There's a bit of a tendency to lump high achieving autistic people into Aspergers. But it's not the same thing. a crude summary of the difference is that Aspergers are aware that they are different, and autistic people are not.

    By the way, my freshly graduated autistic son is just starting to look for his first job in Computer Games design, so this article has made me more hopeful of his chances of getting some work :)

  13. John Smith 19 Gold badge

    I think some prefer the term "neurodiverse"

    And some companies who do this had better watch their backs.

    Some of that "thinking differently" applies to how badly they react to being treated as idiots come financial reward time.

  14. nuked

    Mabye Eadon should apply...

  15. Fehu

    In IT being normal is a disadvantage.

    As someone old enough to have missed the great ADHD epidemic( or the over diagnosis of same), I was lucky to have been branded as "intelligent and quirky". If I were growing up today, I'd be given a "borderline personality" diagnoses at the very least. While I may have been considered an odd egg on most of the teams I've worked with, I've always had a good sense of humor and could make people laugh. Knowing I was not "normal" has never been a burden. Although the attention to detail can be annoying to some people, it has really helped when it comes to debugging code.

    The only odd thing that has struck me about myself is that with people I have absolutely no patience. If you ask me a question and you don't understand the answer, I will simply walk away. That really bothers some people(phb). On the other hand I can spend hours, days and even weeks working on getting some process to behave on a server and think nothing of it. I've often felt that IT was invented just for me and people like me. To over generalize, if you understand computers and programming, you probably don't understand people to a certain degree.

    1. Fehu

      Re: In IT being normal is a disadvantage.

      Oh, almost forgot: Don't ever confide to a "normal" about how you feel and think. They'll try to use it against you. But no worries, they're all doomed to genetic extinction eventually. Look at how much the average IQ has increased in the last 40 years. Before long "normal" will be the new mentally challenged.

      1. Anonymous Coward
        Anonymous Coward

        Re: In IT being normal is a disadvantage.

        "Look at how much the average IQ has increased in the last 40 years."

        [citation required]

        1. Anonymous Coward
          Anonymous Coward

          Re: In IT being normal is a disadvantage.

          "Look at how much the average IQ has increased in the last 40 years."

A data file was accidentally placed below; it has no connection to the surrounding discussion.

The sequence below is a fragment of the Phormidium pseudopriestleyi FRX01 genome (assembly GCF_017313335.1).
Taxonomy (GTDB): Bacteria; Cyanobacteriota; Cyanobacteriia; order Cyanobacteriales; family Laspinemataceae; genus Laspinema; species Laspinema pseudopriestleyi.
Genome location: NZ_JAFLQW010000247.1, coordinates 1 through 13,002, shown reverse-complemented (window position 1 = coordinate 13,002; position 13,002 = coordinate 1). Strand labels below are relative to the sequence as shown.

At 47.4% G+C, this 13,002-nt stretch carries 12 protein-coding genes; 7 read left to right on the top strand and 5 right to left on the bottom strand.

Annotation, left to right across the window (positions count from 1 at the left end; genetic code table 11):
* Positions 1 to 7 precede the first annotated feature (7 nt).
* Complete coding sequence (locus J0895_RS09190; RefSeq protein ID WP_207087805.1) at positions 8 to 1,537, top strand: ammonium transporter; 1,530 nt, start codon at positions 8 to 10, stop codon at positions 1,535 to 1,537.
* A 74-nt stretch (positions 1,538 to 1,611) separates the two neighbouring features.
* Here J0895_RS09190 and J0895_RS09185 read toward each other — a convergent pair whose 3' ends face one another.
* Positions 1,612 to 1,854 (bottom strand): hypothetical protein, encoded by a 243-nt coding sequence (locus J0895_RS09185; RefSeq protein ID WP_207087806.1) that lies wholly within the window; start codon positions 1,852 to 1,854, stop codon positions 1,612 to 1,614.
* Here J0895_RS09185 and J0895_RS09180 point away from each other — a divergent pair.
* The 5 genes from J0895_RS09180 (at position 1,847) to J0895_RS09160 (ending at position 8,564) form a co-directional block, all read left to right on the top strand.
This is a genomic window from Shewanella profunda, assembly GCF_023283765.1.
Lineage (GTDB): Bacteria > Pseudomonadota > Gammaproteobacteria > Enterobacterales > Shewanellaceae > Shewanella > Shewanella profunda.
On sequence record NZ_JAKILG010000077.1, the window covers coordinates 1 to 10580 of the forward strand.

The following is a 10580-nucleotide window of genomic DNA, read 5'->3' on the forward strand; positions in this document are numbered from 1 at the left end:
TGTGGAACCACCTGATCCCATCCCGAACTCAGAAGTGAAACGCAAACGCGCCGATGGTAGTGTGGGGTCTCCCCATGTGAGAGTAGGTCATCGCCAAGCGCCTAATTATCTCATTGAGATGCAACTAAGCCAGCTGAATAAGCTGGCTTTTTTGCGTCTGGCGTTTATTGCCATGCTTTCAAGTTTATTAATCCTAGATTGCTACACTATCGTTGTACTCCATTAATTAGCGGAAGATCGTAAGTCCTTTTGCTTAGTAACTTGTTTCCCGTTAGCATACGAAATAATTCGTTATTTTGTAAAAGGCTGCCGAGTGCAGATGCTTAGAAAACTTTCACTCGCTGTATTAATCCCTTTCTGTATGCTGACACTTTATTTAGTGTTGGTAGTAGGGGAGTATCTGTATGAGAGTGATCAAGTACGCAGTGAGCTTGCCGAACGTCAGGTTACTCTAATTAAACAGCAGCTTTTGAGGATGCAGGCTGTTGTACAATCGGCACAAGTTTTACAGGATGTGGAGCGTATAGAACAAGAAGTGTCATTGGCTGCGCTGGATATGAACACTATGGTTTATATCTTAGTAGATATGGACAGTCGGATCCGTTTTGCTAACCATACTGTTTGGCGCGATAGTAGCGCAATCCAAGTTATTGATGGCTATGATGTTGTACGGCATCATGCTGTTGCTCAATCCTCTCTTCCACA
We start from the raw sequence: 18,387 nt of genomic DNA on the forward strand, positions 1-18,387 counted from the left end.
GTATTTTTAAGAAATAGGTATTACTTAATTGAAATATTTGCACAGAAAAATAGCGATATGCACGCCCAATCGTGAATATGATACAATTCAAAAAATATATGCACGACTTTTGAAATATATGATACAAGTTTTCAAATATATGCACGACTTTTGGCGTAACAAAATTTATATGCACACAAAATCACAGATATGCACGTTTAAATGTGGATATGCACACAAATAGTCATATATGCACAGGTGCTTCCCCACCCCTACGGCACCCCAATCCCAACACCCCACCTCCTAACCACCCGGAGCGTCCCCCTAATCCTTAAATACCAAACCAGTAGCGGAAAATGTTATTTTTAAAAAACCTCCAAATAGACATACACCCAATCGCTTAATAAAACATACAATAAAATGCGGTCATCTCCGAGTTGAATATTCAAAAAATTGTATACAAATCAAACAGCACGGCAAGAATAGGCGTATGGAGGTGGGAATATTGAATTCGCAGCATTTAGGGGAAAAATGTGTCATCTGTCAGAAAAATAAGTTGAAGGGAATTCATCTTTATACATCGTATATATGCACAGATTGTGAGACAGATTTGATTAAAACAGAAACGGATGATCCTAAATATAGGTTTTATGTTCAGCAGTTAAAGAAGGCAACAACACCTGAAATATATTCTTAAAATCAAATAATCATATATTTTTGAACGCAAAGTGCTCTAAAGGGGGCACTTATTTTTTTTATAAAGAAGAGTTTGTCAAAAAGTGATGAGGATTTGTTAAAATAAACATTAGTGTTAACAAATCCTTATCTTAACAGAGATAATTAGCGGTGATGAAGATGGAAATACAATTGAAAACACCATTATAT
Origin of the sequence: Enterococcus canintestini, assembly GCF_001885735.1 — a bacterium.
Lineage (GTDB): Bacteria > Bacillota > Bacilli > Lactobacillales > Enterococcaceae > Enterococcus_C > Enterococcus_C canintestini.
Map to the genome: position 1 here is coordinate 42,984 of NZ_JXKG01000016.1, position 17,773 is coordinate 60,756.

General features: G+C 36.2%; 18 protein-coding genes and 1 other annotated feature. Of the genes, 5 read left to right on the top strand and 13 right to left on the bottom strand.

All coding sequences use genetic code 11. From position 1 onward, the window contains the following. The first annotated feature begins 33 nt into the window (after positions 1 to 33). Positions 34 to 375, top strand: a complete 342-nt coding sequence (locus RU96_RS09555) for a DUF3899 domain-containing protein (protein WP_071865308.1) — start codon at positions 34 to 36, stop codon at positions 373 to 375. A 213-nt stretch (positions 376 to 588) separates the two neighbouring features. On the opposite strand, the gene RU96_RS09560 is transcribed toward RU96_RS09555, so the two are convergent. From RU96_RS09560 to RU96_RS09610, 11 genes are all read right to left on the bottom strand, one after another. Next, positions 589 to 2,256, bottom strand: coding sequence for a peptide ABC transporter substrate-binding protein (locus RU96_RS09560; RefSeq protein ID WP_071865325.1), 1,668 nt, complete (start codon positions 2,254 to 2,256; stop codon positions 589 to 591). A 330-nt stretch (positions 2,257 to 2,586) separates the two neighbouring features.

The whole point of the IQ test is that it is normalised to the average.

          That means that the average IQ is always 100.

  16. amanfromMars 1 Silver badge

    A Phorm of HyperRadioProActive Being into Virtual Worlds with Command and Control of SMARTR Machines

    Hmmm? Are aliens, autistic, or just different and ESPecial?

  17. Anonymous Coward
    Anonymous Coward

    As someone who has always been pretty autistic, I found out the hard way that using my elegant and efficient coding simply didn't fit in when no one else could understand how/why it worked, even the other HFAs. So I saved it for when we were really in a jam (emergency bug fixes) and just did everything else the long and more boring way so that at least we'd have code that was manageable by someone other than me. Still, even the long way means I work faster than everyone else and can spend a lot more time reading tech articles while at work - if I didn't then I would mentally burn out before lunch.

  18. Anonymous Coward
    Anonymous Coward

    I question the quality of work

    I've worked with two different people at two different companies that had pretty bad aspergers.

    From management's point of view (and their own point of view), they were terrific. Worked long hours, got all their projects done on time, and they both went on and on about "efficiency" and "best practices" and "the right way to do things" which gave management the impression they were doing a great job.

    But ultimately their code was so fragile (they called it "efficient") that it was responsible for way more bugs than anybody else's code, and it was written in a way that was frankly unmaintainable by any normal person (and probably themselves too, considering how long it took them to track down bugs in their own code). One guy just used letters for local variable names ('a', 'b', 'c') instead of something descriptive because the thought it was more organized that way, and the other guy duplicated thousands of lines of code with minor tweaks to save some CPU cycles in code that wasn't even a performance bottleneck.

    1. Dagg Silver badge

      Re: I question the quality of work

      This is just bad coding, it is not as a result of aspergers.

      Just because you (may have) aspergers doesn't mean that you can create good code. To me (with aspergers) there is an inner beauty with well crafted code.

  19. Big-nosed Pengie

    They already grammar different

    They proberly spel diferent to.

    1. Anonymous Coward
      Anonymous Coward

      Re: They already grammar different

      * different from


  20. OzBob

    Hmm, yes and no,....